I often come across accomplished musicians with good relative pitch (can figure out melodies, chord progressions) beating themselves up for not having absolute pitch. In general, reading people's writings on Western music leave me with the impression that absolute pitch is the Holy Grail of aural skills.

Why is this? Unless you want to play atonal music by ear, isn't relative pitch good for everything else?

(Here, I am referring to the ability to give a note name to a frequency. There are other skills like pitch resolution - i.e. figuring out the names to many notes played simultaneously, and aural memory - i.e. being able to reproduce music of varying complexity after hearing it a certain number of times, but those seem like skills that someone with relative pitch can also possess.)

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    Not even sure it is. More like a bete noir to a lot of folk who have it, it seems. – Tim Apr 12 at 13:24
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    You should be able to recognize pitches, chords and scales when done with any sort of conserve training. Scales, chords, intervals and pitches all have unique sounds, it is not that hard to learn to recognize them – Neil Meyer Apr 12 at 14:13
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    @NeilMeyer - what kind of chords, what sort of scales, absolutely. But pitches? Relative, yes, but even having training doesn't endow one with absolute pitch. Seems it's something on either has or has not. Are you saying that we ought to be able to tell an E from an F note if we went to a Conservatoire? I disagree! – Tim Apr 12 at 15:15
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    In my experience, good musicians with well trained RP are not annoyed by the fact that they don't have AP; yes, sometimes it is useful and in those moments we (me being one of them) could momentarily think "oh, if I had...". But, actually, there are often more benefits from RP than downsides. On the contrary, some AP people I met are actually annoyed by it, as it can become a huge limitation if not properly trained (esp. for transposition or using different tunings). And, well, I also met some that, because of their view on how "wonderful" AP is, are actually annoying people ;-) – musicamante Apr 12 at 15:32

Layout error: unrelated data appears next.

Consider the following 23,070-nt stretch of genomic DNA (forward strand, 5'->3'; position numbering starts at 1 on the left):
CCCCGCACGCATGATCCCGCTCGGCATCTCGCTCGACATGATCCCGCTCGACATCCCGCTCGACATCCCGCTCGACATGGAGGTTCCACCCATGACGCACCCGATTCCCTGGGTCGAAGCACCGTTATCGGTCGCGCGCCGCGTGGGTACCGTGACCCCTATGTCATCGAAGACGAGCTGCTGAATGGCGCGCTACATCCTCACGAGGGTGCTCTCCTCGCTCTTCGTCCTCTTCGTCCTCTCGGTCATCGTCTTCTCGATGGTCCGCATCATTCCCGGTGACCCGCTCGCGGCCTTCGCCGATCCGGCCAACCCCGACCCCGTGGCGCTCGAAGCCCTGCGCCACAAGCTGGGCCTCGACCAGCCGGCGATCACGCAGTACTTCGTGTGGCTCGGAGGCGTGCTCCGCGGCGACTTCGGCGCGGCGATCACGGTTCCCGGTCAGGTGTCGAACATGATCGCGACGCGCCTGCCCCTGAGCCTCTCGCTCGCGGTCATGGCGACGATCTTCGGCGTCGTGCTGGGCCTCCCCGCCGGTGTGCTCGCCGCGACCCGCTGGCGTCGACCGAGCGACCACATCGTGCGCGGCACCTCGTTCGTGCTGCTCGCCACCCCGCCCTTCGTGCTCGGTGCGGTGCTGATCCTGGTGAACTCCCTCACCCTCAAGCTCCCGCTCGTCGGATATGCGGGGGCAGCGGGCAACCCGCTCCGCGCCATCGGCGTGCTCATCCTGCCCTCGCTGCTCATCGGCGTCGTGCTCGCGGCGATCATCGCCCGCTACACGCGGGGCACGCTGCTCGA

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    I don't think I've ever heard any "accomplished musicians with good relative pitch beating themselves up for not having absolute pitch", but I have heard many many beginners wishing they had it because it seems to them like a superpower that allows them to play anything just by hearing... – Edward Apr 12 at 21:55

I think you're attacking a straw man here. Yes, good aural skills are very important to a musician. But in 65-odd years of dealing with musicians - and striving towards becoming one - I've never experienced such a yearning expressed by myself or others.

Of course, good 'relative pitch' DOES enable atonal sight-singing. Once a reference pitch is established, I (like any trained musician) can sing any interval, not just the 'easy' ones.

And some degree of perfect pitch does develop in many musicians. I personally find it very hard to play a keyboard with a transposition function switched in. Which is a nuisance, as this ought to be a boon to an accompanist! When I play and the 'wrong' pitches come out, it can quite throw me. (Hey! Perhaps I DO have perfect pitch!)

When I was at college, we were required to transcribe a passage of 'atonal' 4-part harmony. Those of us with some jazz experience often found ourselves recognising patterns that the pure classicists heard as random dissonance. That's the trouble with atonal music - tonal keeps catching up with it!

  • Anyone care to justify the dv? – Tim Apr 12 at 15:16
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    @Tim Instead of providing an answer to this interesting question, it's frame-challenge that uses one anecdotal piece of evidence to try to disprove the entire premise of a question. Don't ask me, because I'm not the person who downvoted it, but if I had, that would have been my explanation. – user45266 Apr 12 at 16:10
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    @user45266 - sheer supposition, which is all any of us could provide. Pity though, as with a posted reason, we could all attempt to understand. My perennial moan... – Tim Apr 12 at 17:01
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    A question based on an incorrect premise is valid. But it must be accepted that refuting the premise is a full and sufficient answer! The only 'answer' to 'Why is the sky green?' is 'It isn't!' – Laurence Payne Apr 13 at 12:18
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    Confusion between absolute pitch and relative pitch I think. The latter is completely trainable. – Laurence Payne Apr 13 at 15:53

You are right. Someone with a 'good ear' can certainly achieve great abilities with practise and experience. There is a downside to having perfect pitch for sure. When playing (or listening to) say Baroque music, especially in period performance groups, the pitch can be quite a lot lower than the usual A 440. This can be excruciating for someone with perfect pitch.

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